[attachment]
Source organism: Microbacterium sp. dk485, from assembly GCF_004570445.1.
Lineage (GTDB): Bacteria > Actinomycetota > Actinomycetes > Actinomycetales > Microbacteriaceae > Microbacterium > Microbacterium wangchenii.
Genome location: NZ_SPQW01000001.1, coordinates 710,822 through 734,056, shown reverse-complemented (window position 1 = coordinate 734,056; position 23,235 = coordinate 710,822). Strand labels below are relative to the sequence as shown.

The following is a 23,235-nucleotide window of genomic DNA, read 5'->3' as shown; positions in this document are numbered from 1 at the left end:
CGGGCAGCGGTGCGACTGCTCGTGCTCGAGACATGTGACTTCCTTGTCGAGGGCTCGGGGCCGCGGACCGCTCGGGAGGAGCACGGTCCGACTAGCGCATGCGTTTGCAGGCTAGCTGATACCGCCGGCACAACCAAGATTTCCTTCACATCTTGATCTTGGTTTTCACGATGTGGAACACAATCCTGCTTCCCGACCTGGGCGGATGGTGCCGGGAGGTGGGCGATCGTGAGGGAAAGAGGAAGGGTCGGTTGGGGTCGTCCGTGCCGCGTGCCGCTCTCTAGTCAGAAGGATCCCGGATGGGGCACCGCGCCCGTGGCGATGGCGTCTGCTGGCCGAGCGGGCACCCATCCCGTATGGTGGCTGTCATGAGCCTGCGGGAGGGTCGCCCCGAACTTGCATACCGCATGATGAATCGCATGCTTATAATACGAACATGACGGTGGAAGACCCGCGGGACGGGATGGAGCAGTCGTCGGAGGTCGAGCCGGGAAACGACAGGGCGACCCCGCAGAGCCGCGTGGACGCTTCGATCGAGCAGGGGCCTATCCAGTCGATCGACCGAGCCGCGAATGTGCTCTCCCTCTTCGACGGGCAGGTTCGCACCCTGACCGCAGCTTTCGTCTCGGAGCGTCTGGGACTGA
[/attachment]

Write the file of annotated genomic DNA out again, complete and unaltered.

Source organism: Microbacterium sp. dk485, from assembly GCF_004570445.1.
Lineage (GTDB): Bacteria > Actinomycetota > Actinomycetes > Actinomycetales > Microbacteriaceae > Microbacterium > Microbacterium wangchenii.
Genome location: NZ_SPQW01000001.1, coordinates 710,822 through 734,056, shown reverse-complemented (window position 1 = coordinate 734,056; position 23,235 = coordinate 710,822). Strand labels below are relative to the sequence as shown.

The following is a 23,235-nucleotide window of genomic DNA, read 5'->3' as shown; positions in this document are numbered from 1 at the left end:
CGGGCAGCGGTGCGACTGCTCGTGCTCGAGACATGTGACTTCCTTGTCGAGGGCTCGGGGCCGCGGACCGCTCGGGAGGAGCACGGTCCGACTAGCGCATGCGTTTGCAGGCTAGCTGATACCGCCGGCACAACCAAGATTTCCTTCACATCTTGATCTTGGTTTTCACGATGTGGAACACAATCCTGCTTCCCGACCTGGGCGGATGGTGCCGGGAGGTGGGCGATCGTGAGGGAAAGAGGAAGGGTCGGTTGGGGTCGTCCGTGCCGCGTGCCGCTCTCTAGTCAGAAGGATCCCGGATGGGGCACCGCGCCCGTGGCGATGGCGTCTGCTGGCCGAGCGGGCACCCATCCCGTATGGTGGCTGTCATGAGCCTGCGGGAGGGTCGCCCCGAACTTGCATACCGCATGATGAATCGCATGCTTATAATACGAACATGACGGTGGAAGACCCGCGGGACGGGATGGAGCAGTCGTCGGAGGTCGAGCCGGGAAACGACAGGGCGACCCCGCAGAGCCGCGTGGACGCTTCGATCGAGCAGGGGCCTATCCAGTCGATCGACCGAGCCGCGAATGTGCTCTCCCTCTTCGACGGGCAGGTTCGCACCCTGACCGCAGCTTTCGTCTCGGAGCGTCTGGGACTGA